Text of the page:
NUCLEAR IS A CLIMATE KEY
IAEA - JUN 14 2022 - The Contracting Parties and Signatories to the Convention on Supplementary Compensation for Nuclear Damage (CSC) convened for their second meeting since the CSC entered into force in 2015. The IAEA, which previously accepted the CSC Parties’ request to act as the Secretariat, hosted the meeting from 31 May to 2 June 2022. At the June 2019 Inaugural Meeting of the CSC Parties and Signatories in Ottawa, Canada, the participants decided that meetings should regularly take place.
The Second CSC Meeting encouraged dialogue among the CSC Contracting Parties and Signatories on implementation matters and collaboration to promote participation in the CSC worldwide. “There is a unique opportunity, here and now. Nuclear has for the first time in over a decade, woven itself into the public narrative as a key technology to support climate change and net-zero objectives. Despite this momentum created by the drive towards clean energy and energy security, one foundational aspect of international nuclear law, the nuclear liability treaty fabric, is still a patchwork of relations amongst countries,” said Jamie Fairchild of Canada, who chaired the meeting. He emphasized that “this is a great place in the narrative to discuss the challenges we have and to work through as a community.”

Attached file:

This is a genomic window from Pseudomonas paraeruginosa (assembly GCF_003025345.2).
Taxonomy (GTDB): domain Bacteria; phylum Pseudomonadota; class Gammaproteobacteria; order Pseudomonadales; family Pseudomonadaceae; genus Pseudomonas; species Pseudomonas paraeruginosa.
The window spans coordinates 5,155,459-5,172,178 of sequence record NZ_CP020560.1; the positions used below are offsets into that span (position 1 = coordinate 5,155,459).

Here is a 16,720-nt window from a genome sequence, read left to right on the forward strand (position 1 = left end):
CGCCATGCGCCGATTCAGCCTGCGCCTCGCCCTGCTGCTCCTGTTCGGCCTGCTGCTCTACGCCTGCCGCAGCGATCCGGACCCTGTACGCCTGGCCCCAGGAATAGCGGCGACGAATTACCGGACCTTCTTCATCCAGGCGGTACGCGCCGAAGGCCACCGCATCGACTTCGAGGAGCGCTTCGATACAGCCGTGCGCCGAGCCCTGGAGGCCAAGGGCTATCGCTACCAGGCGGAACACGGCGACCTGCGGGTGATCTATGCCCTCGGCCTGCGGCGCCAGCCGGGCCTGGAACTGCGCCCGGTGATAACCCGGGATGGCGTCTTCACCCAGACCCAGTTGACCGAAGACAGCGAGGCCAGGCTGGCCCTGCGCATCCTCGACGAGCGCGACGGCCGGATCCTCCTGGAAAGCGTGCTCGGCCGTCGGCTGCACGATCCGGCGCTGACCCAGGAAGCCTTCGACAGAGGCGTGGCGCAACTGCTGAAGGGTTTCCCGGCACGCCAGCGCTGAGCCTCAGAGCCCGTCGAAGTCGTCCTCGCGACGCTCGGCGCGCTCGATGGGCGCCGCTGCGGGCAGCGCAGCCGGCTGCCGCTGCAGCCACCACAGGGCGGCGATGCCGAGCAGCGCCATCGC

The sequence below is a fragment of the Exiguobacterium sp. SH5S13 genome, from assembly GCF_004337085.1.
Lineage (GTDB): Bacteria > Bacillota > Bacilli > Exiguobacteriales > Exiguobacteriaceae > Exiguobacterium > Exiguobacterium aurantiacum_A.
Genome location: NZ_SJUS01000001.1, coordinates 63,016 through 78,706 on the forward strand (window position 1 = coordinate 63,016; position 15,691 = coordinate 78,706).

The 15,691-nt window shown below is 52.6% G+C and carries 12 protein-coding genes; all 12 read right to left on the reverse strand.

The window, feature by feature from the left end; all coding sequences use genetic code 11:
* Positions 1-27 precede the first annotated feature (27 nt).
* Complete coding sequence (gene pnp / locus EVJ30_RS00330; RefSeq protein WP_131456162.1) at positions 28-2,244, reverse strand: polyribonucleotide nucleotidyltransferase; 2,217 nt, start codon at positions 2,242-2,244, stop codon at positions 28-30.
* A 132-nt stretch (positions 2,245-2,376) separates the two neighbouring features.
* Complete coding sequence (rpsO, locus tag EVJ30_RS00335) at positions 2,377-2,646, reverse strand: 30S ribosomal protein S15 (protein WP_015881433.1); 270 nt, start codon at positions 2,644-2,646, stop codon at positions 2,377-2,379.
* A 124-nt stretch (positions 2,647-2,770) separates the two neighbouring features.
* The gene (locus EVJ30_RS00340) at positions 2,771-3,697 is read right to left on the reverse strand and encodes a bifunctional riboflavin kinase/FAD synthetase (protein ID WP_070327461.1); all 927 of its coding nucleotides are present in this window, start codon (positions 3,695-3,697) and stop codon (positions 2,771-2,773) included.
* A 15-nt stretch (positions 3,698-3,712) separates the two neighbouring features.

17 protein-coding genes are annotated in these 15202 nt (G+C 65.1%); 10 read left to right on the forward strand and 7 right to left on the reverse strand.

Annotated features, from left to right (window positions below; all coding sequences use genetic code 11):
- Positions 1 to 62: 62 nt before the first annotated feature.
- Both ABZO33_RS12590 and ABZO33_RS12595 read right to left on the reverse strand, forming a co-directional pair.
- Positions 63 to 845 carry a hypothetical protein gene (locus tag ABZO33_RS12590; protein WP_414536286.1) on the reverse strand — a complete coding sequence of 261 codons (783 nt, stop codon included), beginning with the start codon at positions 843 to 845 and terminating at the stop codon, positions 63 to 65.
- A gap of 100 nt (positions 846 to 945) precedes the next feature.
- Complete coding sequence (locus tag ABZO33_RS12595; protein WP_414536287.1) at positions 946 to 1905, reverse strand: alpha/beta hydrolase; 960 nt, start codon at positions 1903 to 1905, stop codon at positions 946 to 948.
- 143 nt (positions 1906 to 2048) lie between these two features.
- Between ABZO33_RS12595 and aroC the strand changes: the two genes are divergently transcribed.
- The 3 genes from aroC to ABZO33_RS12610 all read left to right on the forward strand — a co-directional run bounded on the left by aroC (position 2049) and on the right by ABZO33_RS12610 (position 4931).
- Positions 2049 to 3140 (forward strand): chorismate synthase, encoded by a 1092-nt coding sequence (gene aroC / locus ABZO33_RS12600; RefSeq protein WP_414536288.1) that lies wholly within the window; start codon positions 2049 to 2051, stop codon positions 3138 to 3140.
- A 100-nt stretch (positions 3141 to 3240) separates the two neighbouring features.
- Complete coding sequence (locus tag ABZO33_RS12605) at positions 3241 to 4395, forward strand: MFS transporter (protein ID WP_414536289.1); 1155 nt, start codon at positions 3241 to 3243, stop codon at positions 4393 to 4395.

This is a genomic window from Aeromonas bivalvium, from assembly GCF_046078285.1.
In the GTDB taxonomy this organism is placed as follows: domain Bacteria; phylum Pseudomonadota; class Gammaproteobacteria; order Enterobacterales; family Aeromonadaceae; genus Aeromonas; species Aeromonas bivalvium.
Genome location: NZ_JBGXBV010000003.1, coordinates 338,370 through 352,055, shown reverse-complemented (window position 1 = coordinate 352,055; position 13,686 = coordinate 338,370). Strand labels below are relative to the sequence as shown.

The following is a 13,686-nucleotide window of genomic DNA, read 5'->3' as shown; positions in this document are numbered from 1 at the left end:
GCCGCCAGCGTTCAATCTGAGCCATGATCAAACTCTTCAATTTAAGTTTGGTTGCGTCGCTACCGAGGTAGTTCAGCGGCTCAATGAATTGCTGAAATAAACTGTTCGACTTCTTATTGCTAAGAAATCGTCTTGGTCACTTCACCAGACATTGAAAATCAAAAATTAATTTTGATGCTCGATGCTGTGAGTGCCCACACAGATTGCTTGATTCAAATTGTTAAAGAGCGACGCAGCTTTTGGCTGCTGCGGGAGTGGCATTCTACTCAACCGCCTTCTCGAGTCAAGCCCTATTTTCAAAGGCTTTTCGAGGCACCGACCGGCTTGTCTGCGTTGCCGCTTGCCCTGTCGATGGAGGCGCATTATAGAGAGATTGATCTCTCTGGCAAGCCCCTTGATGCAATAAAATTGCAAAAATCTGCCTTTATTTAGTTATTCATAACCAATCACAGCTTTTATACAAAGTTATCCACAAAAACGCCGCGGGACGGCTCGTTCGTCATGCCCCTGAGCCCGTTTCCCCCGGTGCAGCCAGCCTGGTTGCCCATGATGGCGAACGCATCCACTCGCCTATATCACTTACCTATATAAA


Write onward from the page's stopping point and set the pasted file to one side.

The CSC was adopted under IAEA auspices in 1997 and currently has 11 Contracting Parties and 11 Signatories. The Convention aims to serve as an “umbrella” for all countries that are party to one of the existing international conventions on civil liability for nuclear damage or have national legislation in place conforming to the principles underlying those conventions.
Wolfram Tonhauser, Head of the Nuclear and Treaty Law Section in the IAEA Office of Legal Affairs, explained in his opening remarks, “the CSC is an important building block in establishing a global regime regarding civil liability for nuclear damage.” Referring to the 2012 recommendations by the International Expert Group on Nuclear Liability (INLEX) on actions to facilitate a global nuclear liability regime, Tonhauser noted that “the CSC establishes treaty relations among States that belong to the Paris Convention, the Vienna Convention or neither, while leaving intact the Joint Protocol that establishes treaty relations among States that belong to the Paris Convention or the Vienna Convention.” The CSC also envisages an international fund to supplement the amount of compensation available for nuclear damage at the national level.
From 9 Contracting Parties and Signatories, 24 representatives attended the Second CSC Meeting, which was also partly open to observers and experts. The participants gave presentations on their domestic nuclear liability regimes and discussed topics, such as the operational aspects of the supplementary funding mechanism and opportunities to broaden participation in the CSC. The Third CSC Meeting will be in Japan in 2023.